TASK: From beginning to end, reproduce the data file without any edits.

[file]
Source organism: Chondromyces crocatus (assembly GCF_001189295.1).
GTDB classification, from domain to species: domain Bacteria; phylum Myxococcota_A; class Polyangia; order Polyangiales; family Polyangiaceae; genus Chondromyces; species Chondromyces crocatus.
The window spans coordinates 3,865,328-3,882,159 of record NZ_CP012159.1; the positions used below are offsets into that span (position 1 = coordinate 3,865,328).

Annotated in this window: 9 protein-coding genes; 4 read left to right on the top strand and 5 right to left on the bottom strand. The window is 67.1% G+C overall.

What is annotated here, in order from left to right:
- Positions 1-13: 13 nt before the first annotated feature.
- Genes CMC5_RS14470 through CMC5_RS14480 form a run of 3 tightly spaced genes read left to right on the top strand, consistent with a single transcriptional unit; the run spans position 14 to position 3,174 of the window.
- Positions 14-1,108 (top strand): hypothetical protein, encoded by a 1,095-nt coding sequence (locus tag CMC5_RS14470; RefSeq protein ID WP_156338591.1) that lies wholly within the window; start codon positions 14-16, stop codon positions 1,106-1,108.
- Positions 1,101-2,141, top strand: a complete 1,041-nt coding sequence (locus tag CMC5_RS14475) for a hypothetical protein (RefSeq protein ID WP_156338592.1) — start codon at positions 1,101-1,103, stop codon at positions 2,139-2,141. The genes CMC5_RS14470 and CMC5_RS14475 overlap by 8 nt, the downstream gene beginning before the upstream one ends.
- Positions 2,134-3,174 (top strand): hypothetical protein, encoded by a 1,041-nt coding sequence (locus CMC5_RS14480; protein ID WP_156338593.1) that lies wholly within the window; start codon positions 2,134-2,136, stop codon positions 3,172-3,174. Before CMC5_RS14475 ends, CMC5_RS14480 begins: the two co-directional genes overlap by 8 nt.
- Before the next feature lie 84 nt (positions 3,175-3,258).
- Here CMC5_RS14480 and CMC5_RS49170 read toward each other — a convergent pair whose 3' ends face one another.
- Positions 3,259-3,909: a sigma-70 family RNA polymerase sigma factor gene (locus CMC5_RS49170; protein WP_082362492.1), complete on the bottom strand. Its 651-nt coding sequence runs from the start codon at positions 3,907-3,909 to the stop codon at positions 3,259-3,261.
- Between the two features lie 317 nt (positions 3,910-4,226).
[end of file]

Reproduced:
Source organism: Chondromyces crocatus (assembly GCF_001189295.1).
GTDB classification, from domain to species: domain Bacteria; phylum Myxococcota_A; class Polyangia; order Polyangiales; family Polyangiaceae; genus Chondromyces; species Chondromyces crocatus.
The window spans coordinates 3,865,328-3,882,159 of record NZ_CP012159.1; the positions used below are offsets into that span (position 1 = coordinate 3,865,328).

Annotated in this window: 9 protein-coding genes; 4 read left to right on the top strand and 5 right to left on the bottom strand. The window is 67.1% G+C overall.

What is annotated here, in order from left to right:
- Positions 1-13: 13 nt before the first annotated feature.
- Genes CMC5_RS14470 through CMC5_RS14480 form a run of 3 tightly spaced genes read left to right on the top strand, consistent with a single transcriptional unit; the run spans position 14 to position 3,174 of the window.
- Positions 14-1,108 (top strand): hypothetical protein, encoded by a 1,095-nt coding sequence (locus tag CMC5_RS14470; RefSeq protein ID WP_156338591.1) that lies wholly within the window; start codon positions 14-16, stop codon positions 1,106-1,108.
- Positions 1,101-2,141, top strand: a complete 1,041-nt coding sequence (locus tag CMC5_RS14475) for a hypothetical protein (RefSeq protein ID WP_156338592.1) — start codon at positions 1,101-1,103, stop codon at positions 2,139-2,141. The genes CMC5_RS14470 and CMC5_RS14475 overlap by 8 nt, the downstream gene beginning before the upstream one ends.
- Positions 2,134-3,174 (top strand): hypothetical protein, encoded by a 1,041-nt coding sequence (locus CMC5_RS14480; protein ID WP_156338593.1) that lies wholly within the window; start codon positions 2,134-2,136, stop codon positions 3,172-3,174. Before CMC5_RS14475 ends, CMC5_RS14480 begins: the two co-directional genes overlap by 8 nt.
- Before the next feature lie 84 nt (positions 3,175-3,258).
- Here CMC5_RS14480 and CMC5_RS49170 read toward each other — a convergent pair whose 3' ends face one another.
- Positions 3,259-3,909: a sigma-70 family RNA polymerase sigma factor gene (locus CMC5_RS49170; protein WP_082362492.1), complete on the bottom strand. Its 651-nt coding sequence runs from the start codon at positions 3,907-3,909 to the stop codon at positions 3,259-3,261.
- Between the two features lie 317 nt (positions 3,910-4,226).